Category: Computer Applications

Second Annual CPA Firm Operations and Technology Survey Released

As many of you know, I do most of the data analysis and writing associated with the CPA Firm Operations and Technology Survey published by CPA Trendlines.  My co-authors, Dr. Leslie Garrett and Randy Johnston, and I  released the new 2015 edition of the survey today.  The survey was an 86 question survey, was promoted by most major publications serving the profession, and offers over 180 pages of tables, charts, and analysis about over 600 US and Canadian accounting firms.

The press release issued today follows.


April 09, 2015, Hutchinson KS and Minneapolis, MN – Randy Johnston, CEO and Founder, Network Management Group, Inc., Leslie Garrett, PhD, CEO of Insight Research Group, and Brian Tankersley, editor of the publication announce the release of their 2ndAnnual Accounting Firm Operations and Technology survey eBook. The eBook is published in cooperation with Rick Telberg, President and CEO of CPA Trendlines.

“We are very pleased with this year’s survey participation, we have respondents from all 50 states, and our number of respondents doubled over last year’s results, further validating the data,” said Garrett. The 2nd Annual Accounting Firm Operations and Technology Survey eBook features results from 86 survey questions presented using bar charts and tables showing last year’s results against this year. Every survey question features a table revealing how firms of different sizes responded which allows readers to benchmark their practice against others of similar size.

The value-added content in the Accounting Firm Operations and Technology eBook includes:

  • Inside the Numbers: For each section of the survey (Demographics, Practice Management, Technology Management, Operating Systems, Computer Hardware, Application Software, File & Date Storage/Management, Remote Access/Internet/Telecommunications, and Technology Decision-making, Annoyances and Trends) our research, analysis and editorial team reports on significant findings in the data. The content in these sections are data-driven based on survey results.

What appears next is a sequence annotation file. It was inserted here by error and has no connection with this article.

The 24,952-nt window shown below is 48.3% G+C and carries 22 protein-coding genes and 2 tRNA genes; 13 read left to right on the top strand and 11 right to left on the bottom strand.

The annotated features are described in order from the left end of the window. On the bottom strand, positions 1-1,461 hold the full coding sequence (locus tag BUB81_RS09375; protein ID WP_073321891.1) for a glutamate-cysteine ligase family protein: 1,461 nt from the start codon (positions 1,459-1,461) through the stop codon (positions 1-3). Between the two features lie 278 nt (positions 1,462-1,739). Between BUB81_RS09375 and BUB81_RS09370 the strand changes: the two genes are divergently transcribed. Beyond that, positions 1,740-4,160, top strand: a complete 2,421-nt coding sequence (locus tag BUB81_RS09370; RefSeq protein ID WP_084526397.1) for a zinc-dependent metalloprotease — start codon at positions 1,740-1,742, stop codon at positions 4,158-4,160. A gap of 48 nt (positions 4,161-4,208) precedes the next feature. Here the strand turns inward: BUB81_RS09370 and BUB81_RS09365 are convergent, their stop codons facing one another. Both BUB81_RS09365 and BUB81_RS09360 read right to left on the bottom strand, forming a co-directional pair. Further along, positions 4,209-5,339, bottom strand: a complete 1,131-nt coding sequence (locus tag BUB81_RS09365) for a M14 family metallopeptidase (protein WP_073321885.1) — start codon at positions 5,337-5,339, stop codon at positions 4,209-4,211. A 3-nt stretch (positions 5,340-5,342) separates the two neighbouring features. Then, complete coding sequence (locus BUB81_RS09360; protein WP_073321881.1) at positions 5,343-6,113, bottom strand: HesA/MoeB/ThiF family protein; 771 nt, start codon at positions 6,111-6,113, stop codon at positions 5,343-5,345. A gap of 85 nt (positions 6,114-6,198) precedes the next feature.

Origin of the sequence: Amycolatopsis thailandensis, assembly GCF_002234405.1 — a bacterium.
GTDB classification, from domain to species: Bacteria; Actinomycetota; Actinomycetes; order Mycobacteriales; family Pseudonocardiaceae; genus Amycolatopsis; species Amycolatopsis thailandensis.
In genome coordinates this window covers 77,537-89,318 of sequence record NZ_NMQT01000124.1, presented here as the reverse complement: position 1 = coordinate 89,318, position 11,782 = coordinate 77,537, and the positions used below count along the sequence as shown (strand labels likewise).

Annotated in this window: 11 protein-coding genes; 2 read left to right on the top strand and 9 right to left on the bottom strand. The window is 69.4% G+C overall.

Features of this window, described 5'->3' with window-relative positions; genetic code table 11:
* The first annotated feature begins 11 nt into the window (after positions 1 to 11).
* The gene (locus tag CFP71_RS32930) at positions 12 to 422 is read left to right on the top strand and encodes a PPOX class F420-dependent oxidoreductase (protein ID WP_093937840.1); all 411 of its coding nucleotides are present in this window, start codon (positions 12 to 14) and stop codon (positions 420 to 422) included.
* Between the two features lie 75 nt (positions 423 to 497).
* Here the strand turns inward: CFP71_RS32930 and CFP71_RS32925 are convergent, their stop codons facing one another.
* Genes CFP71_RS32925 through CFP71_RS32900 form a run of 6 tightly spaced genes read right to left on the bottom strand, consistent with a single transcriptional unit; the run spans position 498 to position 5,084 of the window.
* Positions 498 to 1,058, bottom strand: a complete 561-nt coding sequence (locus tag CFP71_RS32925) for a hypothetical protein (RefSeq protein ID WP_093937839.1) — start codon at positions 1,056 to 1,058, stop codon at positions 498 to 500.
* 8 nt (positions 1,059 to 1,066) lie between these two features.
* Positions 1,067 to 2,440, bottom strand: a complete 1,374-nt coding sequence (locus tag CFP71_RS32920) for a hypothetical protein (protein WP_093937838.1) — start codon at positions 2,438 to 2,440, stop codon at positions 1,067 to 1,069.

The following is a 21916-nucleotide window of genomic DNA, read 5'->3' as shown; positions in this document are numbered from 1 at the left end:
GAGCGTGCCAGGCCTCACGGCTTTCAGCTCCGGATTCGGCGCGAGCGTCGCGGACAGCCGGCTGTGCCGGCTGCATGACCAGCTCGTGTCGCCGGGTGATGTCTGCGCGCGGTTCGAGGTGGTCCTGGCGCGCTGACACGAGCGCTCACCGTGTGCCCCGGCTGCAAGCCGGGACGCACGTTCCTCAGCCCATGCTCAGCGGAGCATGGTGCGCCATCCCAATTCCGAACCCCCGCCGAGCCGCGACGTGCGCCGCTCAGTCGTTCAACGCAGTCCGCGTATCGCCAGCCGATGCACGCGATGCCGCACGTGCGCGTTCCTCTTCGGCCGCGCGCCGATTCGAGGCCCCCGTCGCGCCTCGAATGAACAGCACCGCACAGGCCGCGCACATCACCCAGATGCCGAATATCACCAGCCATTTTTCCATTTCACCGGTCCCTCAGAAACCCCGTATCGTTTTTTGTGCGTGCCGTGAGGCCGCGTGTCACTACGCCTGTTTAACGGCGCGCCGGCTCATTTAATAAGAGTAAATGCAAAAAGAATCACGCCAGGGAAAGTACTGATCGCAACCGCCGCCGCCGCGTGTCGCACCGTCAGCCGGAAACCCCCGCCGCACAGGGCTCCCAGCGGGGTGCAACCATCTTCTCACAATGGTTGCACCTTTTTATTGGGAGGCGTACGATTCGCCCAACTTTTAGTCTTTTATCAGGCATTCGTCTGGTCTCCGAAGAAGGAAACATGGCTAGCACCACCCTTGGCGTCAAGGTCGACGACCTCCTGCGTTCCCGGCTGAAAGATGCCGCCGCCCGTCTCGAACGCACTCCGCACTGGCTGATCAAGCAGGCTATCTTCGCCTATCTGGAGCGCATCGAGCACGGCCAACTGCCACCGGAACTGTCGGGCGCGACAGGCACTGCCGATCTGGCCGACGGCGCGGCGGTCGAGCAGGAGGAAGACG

• Consultants Counsel: For each section of the survey our research, analysis and editorial team provides consulting commentary to help readers understand how they might apply the results to their practice, which aids in planning and future decision-making.
  • Trend Watch: For select results, our research, analysis and editorial team identified trends that seem to be developing, which gives the reader the opportunity to adjust their operations and technology planning accordingly.
  • Thought Leadership: Several of the profession’s most respected thought leaders weigh-in and provide insight into select results. Articles have been contributed by Richard Koreto, Managing Editor of AccountingWEB, Daniel Hood, Editor-in-Chief ofAccounting Today, Jim Boomer, CIO and Shareholder, Boomer Consulting Inc., Gail Perry, Editor-in-Chief of CPA Practice Advisor, Rick Telberg of CPA Trendlines, and Bob Scott, Editor-in-Chief of The Progressive Accountant.


Trend Watch

With two years of data to report on, our team noticed trends developing in certain operational and technology areas. Where trends are apparent, a Trend Watch section appears in conjunction with the bar chart or table, further illuminating to the reader results that are worth paying additional attention to. “After looking carefully at the results, the editorial team thought that identifying trends was important and convenient for the reader,” said Johnston.

Productivity, Profitability, Risk Mitigation Awards

Respondents of the 2nd Annual Accounting Firm Operations and Technology Survey were asked to identify the accounting practice application software that has had the greatest impact on their firm in each of these three areas: 1) Productivity, 2) Profitability, and 3) Risk Mitigation. Congratulations to the 2015 award-winners:

  • Productivity: Intuit QuickBooks
  • Profitability: CCH, a Wolters Kluwer business
  • Risk Mitigation: Thomson Reuters

About the eBook

The Accounting Firm Operations and Technology eBook is 200 pages in length and features 86 survey questions and overall results for each survey question presented in easy-to-understand charts and tables. The eBook also provides survey results by size of firm broken down by solo practitioners, small firms (1 to 10 employees), mid-sized firms (11 to 49 employees) and large firms (over 50 employees).

Media Contact:

Leslie Garrett, PhD, CEO and Founder

Insight Research Group

To secure your copy of the eBook, visit the CPA Trendlines store, powered by Bay Street Group LLC, at


Recent Reading and Writing, March News Update

I’ve been quite busy over the last couple of months, but unfortunately, I don’t have a lot which I can show you, the gentle reader of this blog.  A listing of some of the writings I’ve worked on in the last few weeks is as follows: